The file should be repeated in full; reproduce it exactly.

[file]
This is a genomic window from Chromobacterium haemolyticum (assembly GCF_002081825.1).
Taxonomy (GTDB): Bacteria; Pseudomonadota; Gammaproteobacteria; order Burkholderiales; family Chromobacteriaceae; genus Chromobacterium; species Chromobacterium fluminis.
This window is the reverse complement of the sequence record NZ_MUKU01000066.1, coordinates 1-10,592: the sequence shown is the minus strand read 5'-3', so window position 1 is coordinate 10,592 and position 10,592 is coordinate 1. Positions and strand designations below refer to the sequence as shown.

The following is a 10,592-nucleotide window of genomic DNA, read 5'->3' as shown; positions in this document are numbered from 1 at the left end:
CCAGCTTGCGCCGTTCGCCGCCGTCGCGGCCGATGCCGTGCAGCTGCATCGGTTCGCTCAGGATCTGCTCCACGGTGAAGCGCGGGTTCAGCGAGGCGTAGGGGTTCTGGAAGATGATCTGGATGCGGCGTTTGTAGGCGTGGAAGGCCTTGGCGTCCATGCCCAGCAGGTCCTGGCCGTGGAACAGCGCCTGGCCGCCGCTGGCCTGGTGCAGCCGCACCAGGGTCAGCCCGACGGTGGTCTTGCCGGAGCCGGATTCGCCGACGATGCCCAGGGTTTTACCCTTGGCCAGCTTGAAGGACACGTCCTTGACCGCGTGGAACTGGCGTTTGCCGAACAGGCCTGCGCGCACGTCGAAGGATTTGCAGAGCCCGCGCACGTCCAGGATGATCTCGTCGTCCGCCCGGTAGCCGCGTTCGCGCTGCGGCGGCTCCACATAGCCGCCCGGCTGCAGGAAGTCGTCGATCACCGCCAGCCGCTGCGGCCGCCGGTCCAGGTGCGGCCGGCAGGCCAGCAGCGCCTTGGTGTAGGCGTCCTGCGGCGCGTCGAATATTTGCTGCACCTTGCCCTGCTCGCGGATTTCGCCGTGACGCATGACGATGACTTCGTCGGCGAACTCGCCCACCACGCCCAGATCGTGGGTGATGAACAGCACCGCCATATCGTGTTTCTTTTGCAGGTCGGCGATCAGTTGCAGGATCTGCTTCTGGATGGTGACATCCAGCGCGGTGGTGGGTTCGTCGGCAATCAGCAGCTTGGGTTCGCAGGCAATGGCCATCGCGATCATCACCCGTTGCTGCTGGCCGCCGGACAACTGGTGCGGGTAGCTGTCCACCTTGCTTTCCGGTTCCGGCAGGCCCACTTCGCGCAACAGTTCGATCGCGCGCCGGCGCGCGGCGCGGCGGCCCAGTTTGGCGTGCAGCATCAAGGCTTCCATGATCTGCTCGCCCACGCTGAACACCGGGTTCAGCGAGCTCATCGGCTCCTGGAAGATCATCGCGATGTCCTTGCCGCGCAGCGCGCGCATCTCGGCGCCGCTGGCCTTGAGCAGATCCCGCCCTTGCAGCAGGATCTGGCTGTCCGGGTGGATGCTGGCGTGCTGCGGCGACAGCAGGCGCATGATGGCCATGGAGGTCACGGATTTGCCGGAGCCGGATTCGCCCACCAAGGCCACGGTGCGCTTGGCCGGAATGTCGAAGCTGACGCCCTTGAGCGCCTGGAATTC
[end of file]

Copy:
This is a genomic window from Chromobacterium haemolyticum (assembly GCF_002081825.1).
Taxonomy (GTDB): Bacteria; Pseudomonadota; Gammaproteobacteria; order Burkholderiales; family Chromobacteriaceae; genus Chromobacterium; species Chromobacterium fluminis.
This window is the reverse complement of the sequence record NZ_MUKU01000066.1, coordinates 1-10,592: the sequence shown is the minus strand read 5'-3', so window position 1 is coordinate 10,592 and position 10,592 is coordinate 1. Positions and strand designations below refer to the sequence as shown.

The following is a 10,592-nucleotide window of genomic DNA, read 5'->3' as shown; positions in this document are numbered from 1 at the left end:
CCAGCTTGCGCCGTTCGCCGCCGTCGCGGCCGATGCCGTGCAGCTGCATCGGTTCGCTCAGGATCTGCTCCACGGTGAAGCGCGGGTTCAGCGAGGCGTAGGGGTTCTGGAAGATGATCTGGATGCGGCGTTTGTAGGCGTGGAAGGCCTTGGCGTCCATGCCCAGCAGGTCCTGGCCGTGGAACAGCGCCTGGCCGCCGCTGGCCTGGTGCAGCCGCACCAGGGTCAGCCCGACGGTGGTCTTGCCGGAGCCGGATTCGCCGACGATGCCCAGGGTTTTACCCTTGGCCAGCTTGAAGGACACGTCCTTGACCGCGTGGAACTGGCGTTTGCCGAACAGGCCTGCGCGCACGTCGAAGGATTTGCAGAGCCCGCGCACGTCCAGGATGATCTCGTCGTCCGCCCGGTAGCCGCGTTCGCGCTGCGGCGGCTCCACATAGCCGCCCGGCTGCAGGAAGTCGTCGATCACCGCCAGCCGCTGCGGCCGCCGGTCCAGGTGCGGCCGGCAGGCCAGCAGCGCCTTGGTGTAGGCGTCCTGCGGCGCGTCGAATATTTGCTGCACCTTGCCCTGCTCGCGGATTTCGCCGTGACGCATGACGATGACTTCGTCGGCGAACTCGCCCACCACGCCCAGATCGTGGGTGATGAACAGCACCGCCATATCGTGTTTCTTTTGCAGGTCGGCGATCAGTTGCAGGATCTGCTTCTGGATGGTGACATCCAGCGCGGTGGTGGGTTCGTCGGCAATCAGCAGCTTGGGTTCGCAGGCAATGGCCATCGCGATCATCACCCGTTGCTGCTGGCCGCCGGACAACTGGTGCGGGTAGCTGTCCACCTTGCTTTCCGGTTCCGGCAGGCCCACTTCGCGCAACAGTTCGATCGCGCGCCGGCGCGCGGCGCGGCGGCCCAGTTTGGCGTGCAGCATCAAGGCTTCCATGATCTGCTCGCCCACGCTGAACACCGGGTTCAGCGAGCTCATCGGCTCCTGGAAGATCATCGCGATGTCCTTGCCGCGCAGCGCGCGCATCTCGGCGCCGCTGGCCTTGAGCAGATCCCGCCCTTGCAGCAGGATCTGGCTGTCCGGGTGGATGCTGGCGTGCTGCGGCGACAGCAGGCGCATGATGGCCATGGAGGTCACGGATTTGCCGGAGCCGGATTCGCCCACCAAGGCCACGGTGCGCTTGGCCGGAATGTCGAAGCTGACGCCCTTGAGCGCCTGGAATTC